Andrew Roth, the Pentagon’s acting comptroller, said in a news conference Tuesday that the Pentagon collectively saves about $12 billion per year as a result of previous rounds of BRAC, which were carried out in 1988, 1991, 1993, 1995 and 2005. The Defense Department now has about 20 percent more facilities than it needs, and the money needed to keep them open could be spent on military readiness, Roth said.
But base realignment has long been easier to propose than to execute. Lawmakers who have opposed additional rounds of BRAC have typically cited the negative economic impact it has on surrounding towns and cities as well as the upfront cost that goes with moving and building facilities that are needed.
The 2005 round closed 24 bases, reorganized about a dozen others and cut thousands of civilian jobs. But a Government Accountability Office investigation found that it cost $35.1 billion to complete, about 67 percent more than the $21 billion initially estimated. That cut the amount the Pentagon will save over the first 20 years to about $10 billion.
The GAO also has questioned whether it is accurate for the Defense Department to say it has 20 percent too many facilities, saying the figure was not derived from the same “data-intensive process” as earlier rounds of BRAC.
Roth said Tuesday that the Pentagon has received “some signals from at least a couple committees” in Congress that lawmakers have a more open mind about BRAC.
“We’ll be pushing that pretty hard,” he said.
Roth did not cite any specific examples of why the Pentagon thinks proposing BRAC now may receive a better reception on Capitol Hill, but a few key lawmakers have signaled their openness to it.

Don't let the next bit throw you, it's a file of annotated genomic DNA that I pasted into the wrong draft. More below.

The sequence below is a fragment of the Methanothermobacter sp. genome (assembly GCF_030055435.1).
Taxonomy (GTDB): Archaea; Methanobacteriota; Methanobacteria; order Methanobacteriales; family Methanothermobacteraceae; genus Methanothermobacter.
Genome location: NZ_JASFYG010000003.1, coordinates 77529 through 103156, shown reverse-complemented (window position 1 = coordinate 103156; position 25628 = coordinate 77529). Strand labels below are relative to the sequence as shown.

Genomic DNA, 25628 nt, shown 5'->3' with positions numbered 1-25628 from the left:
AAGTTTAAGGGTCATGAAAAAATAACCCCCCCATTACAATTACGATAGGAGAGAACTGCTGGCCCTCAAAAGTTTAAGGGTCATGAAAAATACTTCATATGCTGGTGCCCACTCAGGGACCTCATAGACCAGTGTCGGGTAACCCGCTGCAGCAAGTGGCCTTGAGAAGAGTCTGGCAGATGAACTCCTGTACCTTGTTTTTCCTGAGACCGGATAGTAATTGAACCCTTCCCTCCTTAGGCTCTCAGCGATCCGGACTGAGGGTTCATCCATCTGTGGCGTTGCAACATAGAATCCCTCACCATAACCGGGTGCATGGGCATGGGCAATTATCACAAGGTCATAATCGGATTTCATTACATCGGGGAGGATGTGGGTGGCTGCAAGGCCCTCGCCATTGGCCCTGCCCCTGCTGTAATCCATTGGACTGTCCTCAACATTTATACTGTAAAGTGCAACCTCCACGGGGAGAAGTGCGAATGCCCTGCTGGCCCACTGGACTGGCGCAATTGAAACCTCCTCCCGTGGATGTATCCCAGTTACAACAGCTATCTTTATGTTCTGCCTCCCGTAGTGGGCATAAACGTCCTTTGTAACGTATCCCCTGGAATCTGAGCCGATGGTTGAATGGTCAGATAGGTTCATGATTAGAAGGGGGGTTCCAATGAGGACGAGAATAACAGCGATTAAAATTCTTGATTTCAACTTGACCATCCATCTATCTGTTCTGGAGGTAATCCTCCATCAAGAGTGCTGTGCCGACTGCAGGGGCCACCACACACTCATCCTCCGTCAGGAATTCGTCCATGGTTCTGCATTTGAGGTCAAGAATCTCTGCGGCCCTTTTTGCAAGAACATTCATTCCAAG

In January, Sen. John McCain (R-Ariz.), chairman of the Senate Armed Services Committee, criticized congressional “cowardice” on BRAC and indicated that he and Sen. Jack Reed (R.I.), the committee’s ranking Democrat, were open to talking to Defense Secretary Jim Mattis about it.
Rep. Adam Smith (Wash), the ranking Democrat on the House Armed Services Committee, also reintroduced legislation in January aimed at allowing the Pentagon to carry out more BRAC. It makes no sense for the Defense Department to be required to keep open bases it does not need at taxpayer expense, he argued.
A Defense Department analysis of its infrastructure that was delivered to Congress last spring found that the Army has 33 percent “excess capacity,” the Air Force has 32 percent, the Navy and Marine Corps have 7 percent combined and the Defense Logistics Agency has 12 percent.
Critics, including Rep. Mac Thornberry (R-Tex.), chairman of the House Armed Services Committee, criticized the infrastructure report for basing its math on the smaller size of the military that the Obama administration approved.
“No one believes that the current military force structure is adequate to meet the threats we face,” Thornberry said at the time. “Just this month, senior commanders testified that our military is too small. Assessing our capacity based on an inadequate force structure makes no sense. It would lock in a future where our stressed military becomes permanently gutted.”